Saint-Hippolyte Things to Do
Out of the village, into the vineyards
Several paths allow you to leave Saint-Hippolyte for the vineyards that surround it, but the two most beautiful are the one at the upper end of the village (branching off of Rue Schlossreben) and the very narrow and in an appealing way unkempt path opposite Allée des Cygnes. When you leave your car on Allée des Cygnes, this is the one you can access most easily. The first few metres take you through a thicket of wild blackberries, blooming field flowers and cherry trees until you suddenly stand in the middle of the vines. You are actually outside the village by now, but you can enjoy a great view of the round stork tower and the outside gardens of the last line of houses. Several trails lead you through the vineyards from here on. The second enjoyable path is at the upper end of the village and allows great vistas if you just follow it for a few metres. Saint-Hippolyte in all its beauty is just below you, surrounded by the fresh green of its vineyards - a sight to behold!Related to:
- Hiking and Walking
Walk through the village
Saint-Hippolyte is best discovered on foot - after all it's only a village of some 1,000 inhabitants! Coming from Kintzheim, leave your car at the lower end of the village and follow the main road up to the point where it makes a sharp left turn. Behind this corner is Saint-Hippolyte's main square, a well-kept place where you could have a break at the fountain in front of the town hall. Further up the hill is the local church which is surrounded by numerous colourful houses - apparently they love strong colours in Saint-Hippolyte! Continue up the hill and pass the somewhat oversized Val-Vignes Hotel to take a stroll into the vineyards. After just a few metres you'll be able to enjoy a spectacular view of Saint-Hippolyte. We didn't only enjoy the view but had a great picnic amidst the vines.Related to:
- Hiking and Walking
Haut Koeningsbourg - Interior
If the structure of the castle gives a good idea of how a mountain fortress looked in the Middle Ages, the restoration under Kaiser Wilhelm II aimed at showing a medieval German style decor and to create a museum.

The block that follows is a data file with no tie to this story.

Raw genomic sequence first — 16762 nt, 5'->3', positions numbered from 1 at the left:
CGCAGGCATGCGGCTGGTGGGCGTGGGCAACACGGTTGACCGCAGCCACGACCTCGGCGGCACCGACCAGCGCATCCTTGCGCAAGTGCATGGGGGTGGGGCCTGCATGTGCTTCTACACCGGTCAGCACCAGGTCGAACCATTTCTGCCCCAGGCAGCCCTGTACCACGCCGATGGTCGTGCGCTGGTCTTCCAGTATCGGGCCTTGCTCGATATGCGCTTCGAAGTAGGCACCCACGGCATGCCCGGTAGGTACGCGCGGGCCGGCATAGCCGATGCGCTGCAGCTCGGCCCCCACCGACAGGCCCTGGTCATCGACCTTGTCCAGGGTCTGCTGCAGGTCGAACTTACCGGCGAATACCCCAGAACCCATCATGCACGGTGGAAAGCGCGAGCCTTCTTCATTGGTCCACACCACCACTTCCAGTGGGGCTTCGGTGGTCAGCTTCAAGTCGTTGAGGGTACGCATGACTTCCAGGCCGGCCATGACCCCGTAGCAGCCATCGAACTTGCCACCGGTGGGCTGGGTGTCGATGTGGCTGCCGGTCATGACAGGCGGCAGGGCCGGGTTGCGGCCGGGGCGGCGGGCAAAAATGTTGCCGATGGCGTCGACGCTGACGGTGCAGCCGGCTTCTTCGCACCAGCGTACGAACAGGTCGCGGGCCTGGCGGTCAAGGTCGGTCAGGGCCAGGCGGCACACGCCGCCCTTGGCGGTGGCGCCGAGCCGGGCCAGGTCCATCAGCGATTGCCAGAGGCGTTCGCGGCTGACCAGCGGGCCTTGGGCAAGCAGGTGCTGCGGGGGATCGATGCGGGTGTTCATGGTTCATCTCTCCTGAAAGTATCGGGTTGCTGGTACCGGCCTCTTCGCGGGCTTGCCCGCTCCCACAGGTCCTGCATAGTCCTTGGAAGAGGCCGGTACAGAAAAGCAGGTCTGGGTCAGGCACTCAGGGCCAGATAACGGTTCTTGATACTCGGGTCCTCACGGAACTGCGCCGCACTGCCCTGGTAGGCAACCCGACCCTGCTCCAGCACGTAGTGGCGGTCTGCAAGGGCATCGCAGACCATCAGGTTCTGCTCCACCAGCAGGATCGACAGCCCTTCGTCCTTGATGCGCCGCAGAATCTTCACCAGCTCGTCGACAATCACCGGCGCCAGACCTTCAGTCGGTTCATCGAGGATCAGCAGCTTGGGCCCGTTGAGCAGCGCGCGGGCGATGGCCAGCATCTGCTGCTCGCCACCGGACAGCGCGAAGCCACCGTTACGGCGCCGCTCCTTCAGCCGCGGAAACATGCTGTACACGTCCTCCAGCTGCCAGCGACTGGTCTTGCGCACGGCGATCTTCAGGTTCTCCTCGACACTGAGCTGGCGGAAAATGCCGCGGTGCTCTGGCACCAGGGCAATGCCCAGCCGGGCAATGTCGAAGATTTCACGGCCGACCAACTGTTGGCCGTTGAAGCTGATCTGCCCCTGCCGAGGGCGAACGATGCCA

A company was founded in 1904 the "Hohkönigsburgverein" composed of university professors, architects and archeologists. They gathered together a collection of Medieval and Renaissance objects from the Rhine area which now decorate the castle. They did also promote tourism at Haut-Koenigsbourg.
On the first floor are the northern living quarters consisting of a series of interconnected rooms. The walls are decorated with wooden paneling, used from the 15th century onwards for insulation. The southern living quarters were habited by the Tierstein family. Wooden galleries lead to the trophy room and armoury. Here is a rather small collection of weapons dating from the end of the Middle Ages.
On the second floor one can visit the Kaiser's bedchamber and the Lorraine room. The frescoes on the vaulted ceiling, featuring an imperial eagle with the Prussian motto, are from the early 20th century. On the other side of the castle are the Empresses chamber and antechamber. The furniture is authentic as well as the wood stove with the ceramic decoration. The imperial kitchens on the third floor are modern from 1908.
Shall I say that I was not enthusiast about the décor, but "de gustibus et coloribus non disputandum est"!Related to:
- Historical Travel
- Museum Visits
- Castles and Palaces